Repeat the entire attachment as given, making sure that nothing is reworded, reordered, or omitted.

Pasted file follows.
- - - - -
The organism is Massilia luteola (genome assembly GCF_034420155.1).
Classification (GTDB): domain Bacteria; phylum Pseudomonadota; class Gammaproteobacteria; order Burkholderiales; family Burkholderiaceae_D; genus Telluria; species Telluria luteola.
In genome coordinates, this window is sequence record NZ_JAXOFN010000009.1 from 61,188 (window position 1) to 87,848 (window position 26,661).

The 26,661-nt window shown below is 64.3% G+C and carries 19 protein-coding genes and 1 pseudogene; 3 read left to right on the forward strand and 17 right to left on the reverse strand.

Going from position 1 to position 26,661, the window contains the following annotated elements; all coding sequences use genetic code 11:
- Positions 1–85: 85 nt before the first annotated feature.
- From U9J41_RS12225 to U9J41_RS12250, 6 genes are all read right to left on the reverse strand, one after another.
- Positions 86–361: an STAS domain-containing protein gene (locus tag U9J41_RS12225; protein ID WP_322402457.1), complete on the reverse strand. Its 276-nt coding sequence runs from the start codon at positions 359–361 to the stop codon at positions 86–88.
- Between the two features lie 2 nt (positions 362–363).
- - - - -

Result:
The organism is Massilia luteola (genome assembly GCF_034420155.1).
Classification (GTDB): domain Bacteria; phylum Pseudomonadota; class Gammaproteobacteria; order Burkholderiales; family Burkholderiaceae_D; genus Telluria; species Telluria luteola.
In genome coordinates, this window is sequence record NZ_JAXOFN010000009.1 from 61,188 (window position 1) to 87,848 (window position 26,661).

The 26,661-nt window shown below is 64.3% G+C and carries 19 protein-coding genes and 1 pseudogene; 3 read left to right on the forward strand and 17 right to left on the reverse strand.

Going from position 1 to position 26,661, the window contains the following annotated elements; all coding sequences use genetic code 11:
- Positions 1–85: 85 nt before the first annotated feature.
- From U9J41_RS12225 to U9J41_RS12250, 6 genes are all read right to left on the reverse strand, one after another.
- Positions 86–361: an STAS domain-containing protein gene (locus tag U9J41_RS12225; protein ID WP_322402457.1), complete on the reverse strand. Its 276-nt coding sequence runs from the start codon at positions 359–361 to the stop codon at positions 86–88.
- Between the two features lie 2 nt (positions 362–363).